Even though Mayra has only been in the doll customization world since 2015, she was able to develop a style and portfolio that is already worthy of showcasing in our interview series. Her background as an educator and sharp observation skills of child expressions gave her the tools to develop her style. Perfectionist and insightful, she gives herself totally to one doll until
Watch tutorials but also keep in mind that everyone does things differently. Focus on finding your own unique style and pushing your own skills. Don’t be afraid to discover new tools or techniques. Find inspiration in other’s work while still being authentic.Mayra Galland
DollyCustom posed 12 questions to Mayra Galland about her history as a customizer, her process, and techniques. Here are those questions:
Can you tell me a little about yourself?
I was born and raised in Mexico, where I have a degree in Early Childhood Education. I worked as a Kindergarten teacher until I moved to the U.S. where I’ve been living for the past 12 years since I married my husband who is from here. We have two children (daughter – 6 yrs, son – 8 yrs) and two miniature dachshunds. I enjoy staying at home, raising and homeschooling my kids and working on art projects in my spare time. We live in Texas now and love it here, but we had to spend almost 5 years in Alaska where the long winters and the solitude made me cling on to my art and hobbies. I consider myself an extrovert and I thrive on social interaction, so discovering the doll community online was an oasis for me. It pretty much saved me from going crazy during that difficult season!
When and how did you discover Blythe dolls?
I have been an artist and a crafter my whole life. Before I started customizing dolls, I was drawing photorealistic pencil portraits on a commission basis, my forte has always been children’s faces because having worked with small children for so many years, I have always been captivated by their facial features and innocence, but I also like reminiscing on my happy childhood. I grew up playing with dolls and have always been into toys and miniatures. When I was in Alaska, I developed a love and fascination with photography and spent a lot of time taking photos of nature, wildlife, and the aurora borealis.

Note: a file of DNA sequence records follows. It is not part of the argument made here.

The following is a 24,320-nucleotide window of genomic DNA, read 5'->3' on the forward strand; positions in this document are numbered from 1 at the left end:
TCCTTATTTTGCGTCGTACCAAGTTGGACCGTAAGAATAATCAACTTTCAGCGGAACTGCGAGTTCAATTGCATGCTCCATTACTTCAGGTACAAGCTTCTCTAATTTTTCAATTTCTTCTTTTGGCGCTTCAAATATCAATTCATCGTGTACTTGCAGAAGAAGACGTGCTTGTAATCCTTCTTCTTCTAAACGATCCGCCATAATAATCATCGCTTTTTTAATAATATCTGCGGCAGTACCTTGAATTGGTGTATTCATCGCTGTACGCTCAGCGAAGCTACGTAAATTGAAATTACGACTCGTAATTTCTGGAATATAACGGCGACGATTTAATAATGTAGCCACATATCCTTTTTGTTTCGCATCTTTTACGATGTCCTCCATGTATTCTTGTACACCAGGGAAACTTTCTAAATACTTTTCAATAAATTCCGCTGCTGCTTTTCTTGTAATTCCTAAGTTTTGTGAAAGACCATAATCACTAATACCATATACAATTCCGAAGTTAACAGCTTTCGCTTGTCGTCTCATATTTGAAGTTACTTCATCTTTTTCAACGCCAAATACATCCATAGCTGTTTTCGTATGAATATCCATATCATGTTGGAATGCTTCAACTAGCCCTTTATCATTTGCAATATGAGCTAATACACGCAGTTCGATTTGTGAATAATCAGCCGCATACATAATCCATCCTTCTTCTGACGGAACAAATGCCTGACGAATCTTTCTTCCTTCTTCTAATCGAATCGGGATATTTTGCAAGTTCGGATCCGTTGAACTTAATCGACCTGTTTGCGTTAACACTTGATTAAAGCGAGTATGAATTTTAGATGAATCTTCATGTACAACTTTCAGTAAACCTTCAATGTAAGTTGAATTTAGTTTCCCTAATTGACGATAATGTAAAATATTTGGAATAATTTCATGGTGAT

So, a few years ago, I kept running into these amazing custom Blythe dolls on Flickr, and I just had to learn everything about them. I dug further, getting on Pinterest and joining some Facebook groups where I met some wonderful and very helpful people who introduced me to customizing. As soon as I saw the different dolls and all the endless possibilities, I knew we were meant to be. It was like my lifelong love for dolls, my hunger for art and my enthusiasm for photography funneled into one fulfilling passion!
How long did it take for your style to emerge?
I always felt drawn to younger looking dolls with pouty and innocent faces from the beginning, so that’s the style I’m going for. I guess by the time I worked on my fourth custom, I started seeing the babyish, chubby look I was aiming for. I’m always trying to get as realistic as possible because I’m obsessed with the unrealistic proportions of Blythe: big head, big eyes, and how they just blend so well with realistic features: lips, skin textures, expressions; my biggest inspiration are my own children. Also, because I love photography so much, I try to create girls that are not just meant to be on a shelf, but that are fun to photograph too.
Do you do this as a hobby or professionally?
It was always my plan to do it as a hobby, but as people started taking an interest in my work and I discovered how easy it was for me to spread the joy of dolls by sharing my talents, I guess you can say it turned into a profession. Plus, being able to help my husband financially support our little family doing something I’m passionate about has been an unexpected benefit.
What is your creative process like? Do you plan your custom dolls from start to finish or just go with the flow?
With the dolls in my own personal collection I do. I can lose sleep over this! I know what color hair she’ll have, what design I’ll paint on her eyelids, what her pull-charms will be, etc. Sometimes, I feel inspired and envision other dolls that won’t end up in my collection; however, when one of my clients gives me 100% freedom of creativity I draw inspiration from those ideas.
Because I’ve been working mostly on a commission basis and most of my dolls have been special requests, I’ve been enjoying materializing other people’s ideas as well. Once I start working on a girl, I allow her to guide me wherever she wants to go and I let the style flow on its own as well. So I’m flexible.
What is your favorite part of this process and your least favorite?